Back to top

Not ancient history: Sorry Day

26 May 2020

Australia’s first National Sorry Day was held on 26 May 1998 to commemorate the anniversary of the  landmark Bringing them Home report. Commissioner Ivan Frkovic reflects on the history of Sorry Day, and the need for reconciliation.

Bringing them Home is the report of the National Inquiry into the Separation of Aboriginal and Torres Strait Islander Children From Their Families, tabled in Federal Parliament in 1997. This report chronicles the history of the forced removal of Aboriginal and Torres Strait Islander children from their families under laws enacted by Australian governments and details the trauma, grief, suffering and injustice experienced by these children, known as the Stolen Generations.

The report made 54 recommendations to address the impact of forcible removal on children, their families and the communities left behind. Many of these recommendations are yet to be implemented.

The impact of removal policies can be traced back to the 1950s, with accounts of as many as one in three Aboriginal children being forcibly removed from their families and communities[1]. It is well known that this practice continued into the 1970s – which is not ancient history, but very much part of our recent history.

For many survivors of those taken, the resulting trauma, pain and suffering remains long after the laws and practices ended. There is now overwhelming evidence that the intergenerational effects of removal does not stop with the children removed. This trauma can be inherited by their children and their children’s children, often in more complex ways.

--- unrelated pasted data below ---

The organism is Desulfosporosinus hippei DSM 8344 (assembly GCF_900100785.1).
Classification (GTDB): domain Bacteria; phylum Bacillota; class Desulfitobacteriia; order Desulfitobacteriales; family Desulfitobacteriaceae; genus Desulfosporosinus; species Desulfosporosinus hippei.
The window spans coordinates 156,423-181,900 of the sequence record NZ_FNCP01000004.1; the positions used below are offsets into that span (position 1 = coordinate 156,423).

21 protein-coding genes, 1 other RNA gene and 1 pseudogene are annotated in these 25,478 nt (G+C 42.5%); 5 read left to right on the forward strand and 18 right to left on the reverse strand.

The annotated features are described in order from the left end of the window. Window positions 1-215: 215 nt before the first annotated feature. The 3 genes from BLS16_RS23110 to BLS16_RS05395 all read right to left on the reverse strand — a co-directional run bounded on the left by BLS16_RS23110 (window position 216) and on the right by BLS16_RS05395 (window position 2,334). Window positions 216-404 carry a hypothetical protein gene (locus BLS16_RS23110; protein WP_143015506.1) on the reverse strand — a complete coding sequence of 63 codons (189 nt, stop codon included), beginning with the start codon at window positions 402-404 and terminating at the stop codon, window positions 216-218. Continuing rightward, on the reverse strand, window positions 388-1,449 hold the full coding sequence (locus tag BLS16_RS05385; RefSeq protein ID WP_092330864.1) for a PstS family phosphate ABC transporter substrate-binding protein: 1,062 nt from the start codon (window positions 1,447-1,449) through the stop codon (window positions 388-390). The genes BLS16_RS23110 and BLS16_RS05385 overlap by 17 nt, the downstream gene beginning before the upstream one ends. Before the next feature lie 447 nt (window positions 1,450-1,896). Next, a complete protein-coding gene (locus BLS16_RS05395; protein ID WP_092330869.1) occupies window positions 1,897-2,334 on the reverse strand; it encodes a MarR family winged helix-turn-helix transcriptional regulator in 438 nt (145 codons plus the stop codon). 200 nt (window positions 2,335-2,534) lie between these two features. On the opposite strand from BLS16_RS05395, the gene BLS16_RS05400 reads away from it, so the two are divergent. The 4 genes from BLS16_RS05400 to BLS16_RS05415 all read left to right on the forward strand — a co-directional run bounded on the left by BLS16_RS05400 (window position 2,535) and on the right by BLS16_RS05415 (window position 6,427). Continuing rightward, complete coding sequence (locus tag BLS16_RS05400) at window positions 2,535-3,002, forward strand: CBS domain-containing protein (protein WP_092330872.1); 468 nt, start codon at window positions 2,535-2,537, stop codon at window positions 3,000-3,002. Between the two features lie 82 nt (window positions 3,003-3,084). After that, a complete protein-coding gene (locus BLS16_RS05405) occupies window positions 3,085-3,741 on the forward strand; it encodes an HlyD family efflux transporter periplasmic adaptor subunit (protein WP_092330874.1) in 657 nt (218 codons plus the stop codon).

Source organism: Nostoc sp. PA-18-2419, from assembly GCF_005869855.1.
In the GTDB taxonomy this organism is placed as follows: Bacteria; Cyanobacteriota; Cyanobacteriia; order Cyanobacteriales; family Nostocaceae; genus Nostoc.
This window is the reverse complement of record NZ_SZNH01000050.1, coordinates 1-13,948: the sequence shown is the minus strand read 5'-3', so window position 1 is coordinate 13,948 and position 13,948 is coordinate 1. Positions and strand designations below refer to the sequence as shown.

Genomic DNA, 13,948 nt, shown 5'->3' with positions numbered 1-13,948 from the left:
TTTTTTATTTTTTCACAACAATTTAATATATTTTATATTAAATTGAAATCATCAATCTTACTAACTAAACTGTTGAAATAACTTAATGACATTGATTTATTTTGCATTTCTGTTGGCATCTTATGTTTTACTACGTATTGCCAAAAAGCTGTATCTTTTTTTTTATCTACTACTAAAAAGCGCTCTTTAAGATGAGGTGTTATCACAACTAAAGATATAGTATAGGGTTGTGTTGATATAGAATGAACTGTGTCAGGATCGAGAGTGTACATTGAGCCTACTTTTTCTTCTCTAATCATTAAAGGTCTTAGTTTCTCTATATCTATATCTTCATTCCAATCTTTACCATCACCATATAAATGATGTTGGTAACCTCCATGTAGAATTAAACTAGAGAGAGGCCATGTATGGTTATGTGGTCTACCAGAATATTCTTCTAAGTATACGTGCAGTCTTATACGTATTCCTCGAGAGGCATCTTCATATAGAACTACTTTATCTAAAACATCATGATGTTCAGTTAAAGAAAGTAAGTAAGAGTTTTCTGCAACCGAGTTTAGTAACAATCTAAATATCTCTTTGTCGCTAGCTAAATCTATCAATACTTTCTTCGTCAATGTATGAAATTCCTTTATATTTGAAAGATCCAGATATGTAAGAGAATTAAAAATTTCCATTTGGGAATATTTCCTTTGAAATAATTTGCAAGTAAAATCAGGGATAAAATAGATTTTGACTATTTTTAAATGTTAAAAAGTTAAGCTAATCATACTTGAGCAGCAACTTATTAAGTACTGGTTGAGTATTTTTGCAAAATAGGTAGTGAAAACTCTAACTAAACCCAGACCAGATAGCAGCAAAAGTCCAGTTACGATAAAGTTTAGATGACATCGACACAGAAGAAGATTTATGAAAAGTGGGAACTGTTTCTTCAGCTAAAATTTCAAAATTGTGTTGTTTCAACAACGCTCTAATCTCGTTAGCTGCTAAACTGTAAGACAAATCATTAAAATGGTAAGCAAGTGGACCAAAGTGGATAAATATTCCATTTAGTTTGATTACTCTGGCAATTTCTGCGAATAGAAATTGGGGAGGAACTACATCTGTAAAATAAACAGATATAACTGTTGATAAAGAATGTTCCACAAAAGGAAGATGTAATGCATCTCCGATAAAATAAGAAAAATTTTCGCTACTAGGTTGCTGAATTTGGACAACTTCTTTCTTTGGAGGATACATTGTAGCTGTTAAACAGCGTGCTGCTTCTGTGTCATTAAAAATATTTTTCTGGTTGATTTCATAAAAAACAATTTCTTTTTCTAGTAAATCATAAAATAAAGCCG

Therefore, healing is not only required for those that were taken, but for the mothers, fathers families and communities left behind who are still affected by this trauma.

Something we can all do to support healing is to acknowledge the wrongs of the past. This is critical to the ongoing healing for Australia’s Stolen Generations and their families, and those family’s families.

Part of this healing is about accepting our country’s history and telling the truth about Australia’s colonial past.

Healing is an essential component for Aboriginal and Torres Strait Islander peoples to create a strong future for the next generation.

The Commission is proud to be supporting the Queensland First Families and Children’s Board and the Department of Child Safety, Youth and Women to develop a healing strategy and implementation plan for Queensland, together with The Healing Foundation. 

We look forward to sharing the Queensland Healing Strategy with you later this year.


[1] The Healing Foundation

View other news related to these topics: